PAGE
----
Hospitals often ignore policies on using qualified medical interpreters

Source: Sabriya Rice, Modern Healthcare, Vol. 44 no. 35, September 1, 2014
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As the U.S. grows increasingly more linguistically and culturally diverse, some safety experts worry that healthcare providers too often are not making professional interpreter and translator services available to patients and families, increasing the risk of adverse events.
Related:
Identifying and Preventing Medical Errors in Patients With Limited English Proficiency: Key Findings and Tools for the Field
Source: Melanie Wasserman, Megan R. Renfrew, Alexander R. Green, Lenny Lopez, Aswita Tan-McGrory, Cindy Brach and Joseph R. Betancourt, Journal for Healthcare Quality, Volume 36 Issue 3, May/June 2014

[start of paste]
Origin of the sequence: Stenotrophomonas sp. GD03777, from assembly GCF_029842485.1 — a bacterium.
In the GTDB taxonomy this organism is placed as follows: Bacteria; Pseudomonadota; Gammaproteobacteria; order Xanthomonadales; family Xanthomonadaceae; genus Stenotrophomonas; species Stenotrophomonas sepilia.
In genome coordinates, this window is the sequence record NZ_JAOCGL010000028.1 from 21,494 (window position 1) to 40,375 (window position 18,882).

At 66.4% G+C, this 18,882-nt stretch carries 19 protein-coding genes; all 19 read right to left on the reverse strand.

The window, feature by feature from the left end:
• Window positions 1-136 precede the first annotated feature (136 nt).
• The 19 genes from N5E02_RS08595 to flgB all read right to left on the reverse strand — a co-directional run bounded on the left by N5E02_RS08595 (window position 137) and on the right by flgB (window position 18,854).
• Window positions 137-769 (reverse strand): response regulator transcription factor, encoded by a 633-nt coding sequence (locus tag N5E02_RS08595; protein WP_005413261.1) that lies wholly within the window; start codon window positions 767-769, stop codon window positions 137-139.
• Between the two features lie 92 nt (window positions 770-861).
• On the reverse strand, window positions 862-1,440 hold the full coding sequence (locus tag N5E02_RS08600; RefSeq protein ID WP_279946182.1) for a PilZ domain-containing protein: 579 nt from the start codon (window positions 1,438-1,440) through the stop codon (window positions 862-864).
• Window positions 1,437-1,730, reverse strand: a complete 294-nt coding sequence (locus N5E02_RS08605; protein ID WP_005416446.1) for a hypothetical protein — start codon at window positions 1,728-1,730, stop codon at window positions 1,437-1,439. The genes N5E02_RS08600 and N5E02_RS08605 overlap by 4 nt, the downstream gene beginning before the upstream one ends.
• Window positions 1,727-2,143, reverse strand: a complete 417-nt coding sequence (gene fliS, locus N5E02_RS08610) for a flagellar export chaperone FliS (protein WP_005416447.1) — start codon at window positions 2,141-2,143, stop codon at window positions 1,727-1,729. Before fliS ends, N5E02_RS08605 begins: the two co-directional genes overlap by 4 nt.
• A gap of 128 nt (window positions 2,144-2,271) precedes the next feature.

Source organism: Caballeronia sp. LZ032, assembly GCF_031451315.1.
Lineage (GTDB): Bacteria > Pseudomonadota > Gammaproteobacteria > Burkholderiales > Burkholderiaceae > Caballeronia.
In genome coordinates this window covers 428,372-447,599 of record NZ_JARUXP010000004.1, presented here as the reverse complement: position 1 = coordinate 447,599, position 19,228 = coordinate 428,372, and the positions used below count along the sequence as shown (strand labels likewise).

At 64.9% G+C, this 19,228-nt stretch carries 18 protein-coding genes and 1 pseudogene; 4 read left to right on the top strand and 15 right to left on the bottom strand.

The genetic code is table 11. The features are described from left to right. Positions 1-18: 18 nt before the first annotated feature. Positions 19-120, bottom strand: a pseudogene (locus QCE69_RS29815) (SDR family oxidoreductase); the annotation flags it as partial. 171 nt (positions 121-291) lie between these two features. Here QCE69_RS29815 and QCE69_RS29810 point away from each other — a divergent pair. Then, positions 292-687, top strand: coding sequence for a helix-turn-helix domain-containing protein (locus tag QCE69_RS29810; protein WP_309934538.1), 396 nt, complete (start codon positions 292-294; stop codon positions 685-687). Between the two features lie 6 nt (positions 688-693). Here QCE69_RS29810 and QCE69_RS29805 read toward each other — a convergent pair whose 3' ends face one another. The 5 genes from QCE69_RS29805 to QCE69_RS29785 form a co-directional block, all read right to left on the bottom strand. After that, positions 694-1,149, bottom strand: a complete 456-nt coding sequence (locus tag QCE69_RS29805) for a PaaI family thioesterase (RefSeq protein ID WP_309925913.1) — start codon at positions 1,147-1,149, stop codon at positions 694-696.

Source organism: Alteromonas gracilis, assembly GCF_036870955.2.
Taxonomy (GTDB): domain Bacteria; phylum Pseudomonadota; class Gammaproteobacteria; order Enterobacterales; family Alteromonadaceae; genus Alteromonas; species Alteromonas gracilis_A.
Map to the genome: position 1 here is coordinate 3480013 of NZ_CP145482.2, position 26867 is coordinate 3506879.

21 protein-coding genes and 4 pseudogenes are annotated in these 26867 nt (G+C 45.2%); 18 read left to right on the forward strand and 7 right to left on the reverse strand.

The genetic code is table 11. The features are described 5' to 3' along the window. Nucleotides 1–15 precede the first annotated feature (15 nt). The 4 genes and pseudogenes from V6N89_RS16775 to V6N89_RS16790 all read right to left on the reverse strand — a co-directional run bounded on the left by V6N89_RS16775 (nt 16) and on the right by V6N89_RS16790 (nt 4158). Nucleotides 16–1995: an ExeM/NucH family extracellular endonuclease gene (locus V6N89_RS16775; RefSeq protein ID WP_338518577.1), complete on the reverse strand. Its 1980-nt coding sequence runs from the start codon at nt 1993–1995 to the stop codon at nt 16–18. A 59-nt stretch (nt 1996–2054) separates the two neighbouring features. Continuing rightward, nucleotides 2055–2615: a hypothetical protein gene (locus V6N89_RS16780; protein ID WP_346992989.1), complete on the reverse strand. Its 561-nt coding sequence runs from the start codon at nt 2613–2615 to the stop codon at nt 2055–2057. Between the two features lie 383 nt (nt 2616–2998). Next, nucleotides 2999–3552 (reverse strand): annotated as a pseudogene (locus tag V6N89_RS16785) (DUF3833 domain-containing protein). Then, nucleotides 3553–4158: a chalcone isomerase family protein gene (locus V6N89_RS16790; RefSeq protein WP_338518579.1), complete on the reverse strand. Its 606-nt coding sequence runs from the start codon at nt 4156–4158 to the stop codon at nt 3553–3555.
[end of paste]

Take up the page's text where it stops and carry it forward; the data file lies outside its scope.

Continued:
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From the abstract:
Since the 1999 Institute of Medicine (IOM) report To Err is Human, progress has been made in patient safety, but few efforts have focused on safety in patients with limited English proficiency (LEP). This article describes the development, content, and testing of two new evidence-based Agency for Healthcare Research and Quality (AHRQ) tools for LEP patient safety. In the content development phase, a comprehensive mixed-methods approach was used to identify common causes of errors for LEP patients, high-risk scenarios, and evidence-based strategies to address them. Based on our findings, Improving Patient Safety Systems for Limited English Proficient Patients: A Guide for Hospitals contains recommendations to improve detection and prevention of medical errors across diverse populations, and TeamSTEPPS Enhancing Safety for Patients with Limited English Proficiency Module trains staff to improve safety through team communication and incorporating interpreters in the care process. The Hospital Guide was validated with leaders in quality and safety at diverse hospitals, and the TeamSTEPPS LEP module was field-tested in varied settings within three hospitals. Both tools were found to be implementable, acceptable to their audiences, and conducive to learning. Further research on the impact of the combined use of the guide and module would shed light on their value as a multifaceted intervention.